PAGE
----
A Somewhat Gentle Man Dir. Hans Petter Moland

[Strand Releasing; 2010]

Styles: crime, Scandinavian identity studies?
Others: You, the Living; About Schmidt

Cold climates seem to attract redemption stories (Crime & Punishment, The Edge). In A Somewhat Gentle Man, director Hans Petter Moland uses the endless quiet and unmarred snow of suburban Norway as vessels for catharsis and reflection. Ulrik (Stellan Skarsgård) has just been released after 12 years in prison. Laconic and generally confused, he has to navigate around a criminal past while trying to find his way to a new life based on family and hard work. Ulrik quickly falls in with his old employer, Jensen (Bjørn Floberg), a small-time mobster who repeats to Ulrik that accounts must be settled — the man who sent Ulrik to prison must be killed. Jensen supported Ulrik’s family while he was away, and upon his release sets him up with a room, a job, and a gun. That Ulrik has outgrown crime in the intervening 12 years and now owns a sense of mercy is beyond Jensen’s comprehension. It becomes clear early on that somehow escaping his fealty to Jensen will be among the more difficult of Ulrik’s priorities.

Before pigeonholing A Somewhat Gentle Man as your typical crime movie, humor too has a home in the cold. Moland steers the film away from Ulrik’s criminal duties and towards his newfound domestic routine. Ulrik’s landlady, a homely, disagreeable divorcée, quickly finds herself attracted to her new tenant, the first pretense for a comically mechanical sex scene in a film full of homely coupling. Ulrik semi-reluctantly services several lonely women who read his obedience as affection. The bizarre love triangle that eventually forms seems doomed to explode; when it does, it’s an indictment of Ulrik’s ambivalence and obsequiousness, and an important moment on his path to becoming the film’s title character. That Moland is able to make this, too, a moment of quiet hilarity testifies to his skill at blending absurd humor with quotidian drama.

Skarsgård’s expressiveness is hard to overpraise; Ulrik barely speaks in the film’s first act, and bodily he seems restricted to Frankenstein lurches and awkward leans throughout. Peripheral figures are always babbling at Ulrik; his new boss, a mechanic, is chatty and remonstrative, and Ulrik’s winces and shrugs indicate how little he understands and how eager he is to be well, to do good. When someone finally asks Ulrik what his crime is — he shot someone; it used to be kind of his thing — he admits it almost affably; he is never discursive or elusive. By having Ulrik’s responses limited to awkwardness and nonchalant confusion for the film’s early sections, Moland is able to make Ulrik’s first glimmer of happiness that much more satisfying. During a visit to her small diner, Ulrik’s ex-wife mentions how successful their son has become — an engineer, with a baby on the way — and watching him smile and mumble a satisfied “okay” reveals just how much hope he has and the modest limits he sees for his own happiness.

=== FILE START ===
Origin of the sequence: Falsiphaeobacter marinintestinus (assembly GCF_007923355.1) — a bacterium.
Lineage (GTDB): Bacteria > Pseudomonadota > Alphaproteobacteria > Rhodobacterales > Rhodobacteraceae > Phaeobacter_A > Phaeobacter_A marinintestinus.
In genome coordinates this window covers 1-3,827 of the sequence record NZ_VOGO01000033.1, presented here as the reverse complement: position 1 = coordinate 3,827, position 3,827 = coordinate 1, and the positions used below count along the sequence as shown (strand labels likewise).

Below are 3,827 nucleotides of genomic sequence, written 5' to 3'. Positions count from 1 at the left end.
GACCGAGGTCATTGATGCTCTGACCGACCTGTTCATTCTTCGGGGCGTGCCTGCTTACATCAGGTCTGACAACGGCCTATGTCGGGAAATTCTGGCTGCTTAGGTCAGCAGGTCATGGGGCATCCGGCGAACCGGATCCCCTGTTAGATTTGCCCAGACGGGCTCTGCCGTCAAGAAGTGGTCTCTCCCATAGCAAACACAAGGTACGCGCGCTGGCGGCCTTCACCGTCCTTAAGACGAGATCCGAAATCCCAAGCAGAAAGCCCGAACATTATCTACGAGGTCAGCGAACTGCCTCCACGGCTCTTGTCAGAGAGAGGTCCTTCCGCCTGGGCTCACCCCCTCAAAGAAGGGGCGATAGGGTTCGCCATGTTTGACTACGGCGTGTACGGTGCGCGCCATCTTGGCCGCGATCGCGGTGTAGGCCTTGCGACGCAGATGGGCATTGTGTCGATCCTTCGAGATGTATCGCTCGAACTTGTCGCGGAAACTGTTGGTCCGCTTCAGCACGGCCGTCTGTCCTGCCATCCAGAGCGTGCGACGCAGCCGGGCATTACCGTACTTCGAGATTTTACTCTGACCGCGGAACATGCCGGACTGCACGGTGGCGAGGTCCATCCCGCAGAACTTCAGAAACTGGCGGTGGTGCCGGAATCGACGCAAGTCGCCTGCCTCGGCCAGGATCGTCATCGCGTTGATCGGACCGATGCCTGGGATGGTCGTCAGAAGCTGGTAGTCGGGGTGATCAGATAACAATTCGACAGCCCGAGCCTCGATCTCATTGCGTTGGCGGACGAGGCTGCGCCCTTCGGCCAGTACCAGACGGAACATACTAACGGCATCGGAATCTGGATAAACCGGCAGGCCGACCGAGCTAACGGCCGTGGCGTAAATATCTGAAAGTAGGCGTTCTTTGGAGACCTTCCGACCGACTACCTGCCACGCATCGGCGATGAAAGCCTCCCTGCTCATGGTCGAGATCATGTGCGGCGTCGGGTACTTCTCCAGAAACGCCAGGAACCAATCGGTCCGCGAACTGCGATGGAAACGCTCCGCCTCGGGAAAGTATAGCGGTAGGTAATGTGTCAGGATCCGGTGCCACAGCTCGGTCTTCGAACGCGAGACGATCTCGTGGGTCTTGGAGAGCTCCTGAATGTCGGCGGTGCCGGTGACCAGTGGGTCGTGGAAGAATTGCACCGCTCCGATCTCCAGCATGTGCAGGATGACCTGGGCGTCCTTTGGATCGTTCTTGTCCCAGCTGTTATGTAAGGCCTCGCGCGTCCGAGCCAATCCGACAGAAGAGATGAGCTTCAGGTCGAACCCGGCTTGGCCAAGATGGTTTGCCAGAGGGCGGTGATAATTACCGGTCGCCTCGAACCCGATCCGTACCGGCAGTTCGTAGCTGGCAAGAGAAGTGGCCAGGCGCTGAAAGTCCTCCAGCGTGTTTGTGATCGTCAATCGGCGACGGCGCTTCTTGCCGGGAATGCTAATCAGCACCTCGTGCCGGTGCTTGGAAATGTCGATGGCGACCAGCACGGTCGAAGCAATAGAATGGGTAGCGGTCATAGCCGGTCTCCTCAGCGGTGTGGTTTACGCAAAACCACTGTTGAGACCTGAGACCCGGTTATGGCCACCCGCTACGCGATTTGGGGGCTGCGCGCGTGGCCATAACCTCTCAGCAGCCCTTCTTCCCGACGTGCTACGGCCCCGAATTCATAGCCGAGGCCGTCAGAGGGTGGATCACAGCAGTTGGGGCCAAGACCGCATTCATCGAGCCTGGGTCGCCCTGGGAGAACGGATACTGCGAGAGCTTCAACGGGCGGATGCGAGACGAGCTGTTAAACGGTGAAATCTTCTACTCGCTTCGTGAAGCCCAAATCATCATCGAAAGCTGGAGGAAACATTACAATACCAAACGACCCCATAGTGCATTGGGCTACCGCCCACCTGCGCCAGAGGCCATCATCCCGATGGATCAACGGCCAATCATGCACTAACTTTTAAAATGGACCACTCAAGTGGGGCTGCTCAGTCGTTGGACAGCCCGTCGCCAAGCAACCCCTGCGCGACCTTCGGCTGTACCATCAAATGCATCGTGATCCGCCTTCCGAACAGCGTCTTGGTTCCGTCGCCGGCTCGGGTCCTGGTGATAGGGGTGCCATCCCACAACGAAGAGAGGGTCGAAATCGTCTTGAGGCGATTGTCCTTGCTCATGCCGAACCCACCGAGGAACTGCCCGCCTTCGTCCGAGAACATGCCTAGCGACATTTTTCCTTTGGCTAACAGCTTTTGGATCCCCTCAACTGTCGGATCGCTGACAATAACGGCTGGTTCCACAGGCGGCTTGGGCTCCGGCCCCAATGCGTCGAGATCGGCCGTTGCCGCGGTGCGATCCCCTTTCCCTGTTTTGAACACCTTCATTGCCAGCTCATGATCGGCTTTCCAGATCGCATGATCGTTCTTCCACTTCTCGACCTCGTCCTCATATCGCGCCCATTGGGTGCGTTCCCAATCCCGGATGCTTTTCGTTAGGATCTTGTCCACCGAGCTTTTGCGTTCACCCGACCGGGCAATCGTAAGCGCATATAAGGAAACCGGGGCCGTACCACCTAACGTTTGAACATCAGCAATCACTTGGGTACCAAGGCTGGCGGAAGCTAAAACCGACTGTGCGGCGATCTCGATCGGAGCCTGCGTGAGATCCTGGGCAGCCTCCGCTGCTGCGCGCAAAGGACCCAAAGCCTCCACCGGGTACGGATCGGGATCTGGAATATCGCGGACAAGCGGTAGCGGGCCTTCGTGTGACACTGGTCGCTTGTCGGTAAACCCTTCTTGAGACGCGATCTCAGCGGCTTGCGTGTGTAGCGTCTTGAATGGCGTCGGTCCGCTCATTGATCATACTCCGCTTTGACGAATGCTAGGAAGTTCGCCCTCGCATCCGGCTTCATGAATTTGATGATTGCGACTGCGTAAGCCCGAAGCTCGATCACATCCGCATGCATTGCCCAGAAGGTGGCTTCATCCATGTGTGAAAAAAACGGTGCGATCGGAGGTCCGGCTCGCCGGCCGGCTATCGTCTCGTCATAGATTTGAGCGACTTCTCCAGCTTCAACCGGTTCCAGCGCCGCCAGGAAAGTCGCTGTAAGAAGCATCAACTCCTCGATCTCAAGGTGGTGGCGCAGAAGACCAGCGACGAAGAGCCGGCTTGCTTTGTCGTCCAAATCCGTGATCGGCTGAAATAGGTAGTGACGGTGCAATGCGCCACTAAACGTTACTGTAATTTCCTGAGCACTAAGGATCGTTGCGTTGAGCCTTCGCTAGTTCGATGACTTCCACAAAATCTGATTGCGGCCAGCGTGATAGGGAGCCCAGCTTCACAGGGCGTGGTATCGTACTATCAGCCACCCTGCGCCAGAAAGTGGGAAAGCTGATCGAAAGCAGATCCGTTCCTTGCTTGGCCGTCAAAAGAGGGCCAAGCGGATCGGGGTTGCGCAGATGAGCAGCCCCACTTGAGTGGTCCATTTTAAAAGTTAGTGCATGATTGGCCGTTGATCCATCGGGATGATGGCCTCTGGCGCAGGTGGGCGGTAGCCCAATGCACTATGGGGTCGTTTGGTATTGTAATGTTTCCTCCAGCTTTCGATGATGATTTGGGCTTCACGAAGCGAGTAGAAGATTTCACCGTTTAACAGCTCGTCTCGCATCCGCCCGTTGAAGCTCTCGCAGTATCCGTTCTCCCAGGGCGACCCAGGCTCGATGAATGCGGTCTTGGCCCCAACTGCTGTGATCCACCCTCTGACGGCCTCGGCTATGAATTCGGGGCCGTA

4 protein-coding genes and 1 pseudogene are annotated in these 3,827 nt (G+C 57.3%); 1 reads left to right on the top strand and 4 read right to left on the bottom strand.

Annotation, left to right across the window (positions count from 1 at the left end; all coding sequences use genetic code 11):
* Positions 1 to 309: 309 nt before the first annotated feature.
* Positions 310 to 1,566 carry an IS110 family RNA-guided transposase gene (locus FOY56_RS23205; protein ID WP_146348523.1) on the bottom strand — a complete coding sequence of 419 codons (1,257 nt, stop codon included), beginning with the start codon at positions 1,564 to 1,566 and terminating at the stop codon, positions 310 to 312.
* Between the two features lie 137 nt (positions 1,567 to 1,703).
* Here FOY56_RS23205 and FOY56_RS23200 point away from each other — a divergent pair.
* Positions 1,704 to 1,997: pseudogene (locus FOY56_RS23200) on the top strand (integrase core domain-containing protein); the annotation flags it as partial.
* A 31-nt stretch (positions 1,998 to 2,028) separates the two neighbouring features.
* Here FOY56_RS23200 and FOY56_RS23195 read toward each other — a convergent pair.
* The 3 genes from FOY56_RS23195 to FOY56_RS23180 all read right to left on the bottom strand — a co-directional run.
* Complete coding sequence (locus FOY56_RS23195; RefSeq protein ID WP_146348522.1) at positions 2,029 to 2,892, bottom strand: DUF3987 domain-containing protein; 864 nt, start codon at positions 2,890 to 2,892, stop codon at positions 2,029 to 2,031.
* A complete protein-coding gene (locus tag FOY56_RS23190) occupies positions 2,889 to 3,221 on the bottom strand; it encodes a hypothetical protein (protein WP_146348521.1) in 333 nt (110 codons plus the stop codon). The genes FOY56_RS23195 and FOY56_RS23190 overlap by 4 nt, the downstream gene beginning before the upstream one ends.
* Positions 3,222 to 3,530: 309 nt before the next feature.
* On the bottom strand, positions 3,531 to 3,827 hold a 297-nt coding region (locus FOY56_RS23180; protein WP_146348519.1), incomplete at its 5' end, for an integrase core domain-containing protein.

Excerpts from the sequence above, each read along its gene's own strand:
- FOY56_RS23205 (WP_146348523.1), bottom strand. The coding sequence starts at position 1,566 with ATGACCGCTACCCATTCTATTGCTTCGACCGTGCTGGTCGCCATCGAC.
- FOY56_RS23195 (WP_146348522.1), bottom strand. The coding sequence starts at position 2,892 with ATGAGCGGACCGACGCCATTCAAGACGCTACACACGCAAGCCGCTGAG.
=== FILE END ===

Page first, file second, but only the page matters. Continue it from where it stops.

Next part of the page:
Moland leans on several refrains throughout the film — Jensen’s insistence that accounts be settled, Ulrik’s repeated attempts to smoke indoors, everyone’s belief that Ulrik has been released a few days early — and the mileage for each varies. After the first couple instances, watching Ulrik’s landlady slip off her underwear loses its humor and, perhaps intentionally, becomes another indicator of a sad duty he has to fulfill. Ulrik’s attempts to build a relationship with his son are also sad to watch — his son’s wife has been told Ulrik is dead — and Ulrik’s near-stalking of his son’s family is crushing if understandable. However, this is what makes A Somewhat Gentle Man impressive; no moment is encountered without Ulrik’s perspective, and you find yourself rooting for a man who is, frankly, something of a bastard. Every character and event is peripheral to Ulrik’s growth, his journey. There’s no dearth of action in the film — there’s fighting, gunplay, a backseat childbirth — but all of it exists only to cultivate his journey towards atonement. Moland’s subtlety as director allows his hero’s quiet, quirky struggle to become both empowering and chastening; the steps towards Ulrik’s redemption begin with a wry understanding of his own limitations, which seems like as good a lesson as any.

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